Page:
Bible Baby Names
Published by: Jewish Lights
Buy the Book: Amazon, Barnes & Noble, IndieBound
Naming children after a biblical character connects then with a religious tradition as well as a particular character and story. It also links your baby to the long lineage of the people named after Rachel and Noah through the ages.
Bible Baby Names is not comprehensive dictionary of the 3,300 personal names in the Hebrew (Old Testament) Bible and Chrisitan (New Testament) Bible. It features more than 600 names, with references and definitions that matches the wish to connect a cultural and sacred past with contemporary tastes and trends. Notorious characters, such as Jezebel and Judas, are not included.
“What’s in a Bible Name?”
While a rose by any other name might well smell as sweet, people are more complicated than roses. We are a mix of nature and nurture, of education and environment. People who are loved tend to be loving; children who hear English spoken at home learn to speak English. A child named Tiffany inherits a legacy of worldly beauty and material elegance. A baby named Martha, on the other hand, receives an altogether different kind of inheritance–one which may lead to her to the Bible to look up her namesake.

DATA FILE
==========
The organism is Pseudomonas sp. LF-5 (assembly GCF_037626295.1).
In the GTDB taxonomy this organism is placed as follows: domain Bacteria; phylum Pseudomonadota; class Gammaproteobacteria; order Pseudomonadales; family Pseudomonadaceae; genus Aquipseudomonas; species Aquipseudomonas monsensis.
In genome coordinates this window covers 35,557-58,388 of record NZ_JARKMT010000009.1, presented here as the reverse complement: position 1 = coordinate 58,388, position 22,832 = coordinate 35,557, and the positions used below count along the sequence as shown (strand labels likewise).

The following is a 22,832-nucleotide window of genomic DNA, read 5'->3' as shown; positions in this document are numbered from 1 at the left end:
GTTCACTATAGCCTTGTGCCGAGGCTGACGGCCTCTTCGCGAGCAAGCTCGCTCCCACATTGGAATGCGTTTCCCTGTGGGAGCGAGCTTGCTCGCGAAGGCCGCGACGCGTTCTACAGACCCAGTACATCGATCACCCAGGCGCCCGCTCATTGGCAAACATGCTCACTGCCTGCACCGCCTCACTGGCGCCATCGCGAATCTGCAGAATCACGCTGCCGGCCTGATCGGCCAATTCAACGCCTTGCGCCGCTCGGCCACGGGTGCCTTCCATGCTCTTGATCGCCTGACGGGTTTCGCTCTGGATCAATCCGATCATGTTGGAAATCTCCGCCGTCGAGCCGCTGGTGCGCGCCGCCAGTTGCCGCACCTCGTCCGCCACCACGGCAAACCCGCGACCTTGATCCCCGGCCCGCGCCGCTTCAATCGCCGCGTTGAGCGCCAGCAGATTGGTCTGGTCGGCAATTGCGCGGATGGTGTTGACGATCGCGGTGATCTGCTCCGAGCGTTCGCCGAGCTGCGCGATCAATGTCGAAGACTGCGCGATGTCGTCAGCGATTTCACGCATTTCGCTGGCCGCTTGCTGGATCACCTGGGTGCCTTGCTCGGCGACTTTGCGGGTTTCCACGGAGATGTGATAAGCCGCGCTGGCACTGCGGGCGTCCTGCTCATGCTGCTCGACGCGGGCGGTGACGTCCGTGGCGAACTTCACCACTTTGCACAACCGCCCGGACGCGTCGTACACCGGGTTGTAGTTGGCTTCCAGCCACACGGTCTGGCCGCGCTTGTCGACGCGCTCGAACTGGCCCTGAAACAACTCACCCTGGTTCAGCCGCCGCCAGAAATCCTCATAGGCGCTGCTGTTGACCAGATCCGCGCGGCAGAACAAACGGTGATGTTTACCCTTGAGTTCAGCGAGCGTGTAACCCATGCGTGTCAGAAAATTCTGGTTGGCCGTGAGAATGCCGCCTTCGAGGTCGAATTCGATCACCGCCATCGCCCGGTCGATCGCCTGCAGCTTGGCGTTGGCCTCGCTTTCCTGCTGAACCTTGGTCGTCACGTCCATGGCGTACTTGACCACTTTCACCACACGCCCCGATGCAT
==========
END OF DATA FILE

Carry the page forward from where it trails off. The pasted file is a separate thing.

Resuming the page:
Every name is a complicated gift, and biblical names invoke history and personal associations. They are sometimes family names, handed down from one generation to the next. If you name your baby Peter or Rebecca in honor of Grandpa Pete or Great-Aunt Becky, your child becomes a living link to their namesakes, and to Pete and Becky’s namesakes before them, all the way back to the biblical Peter and Rebecca.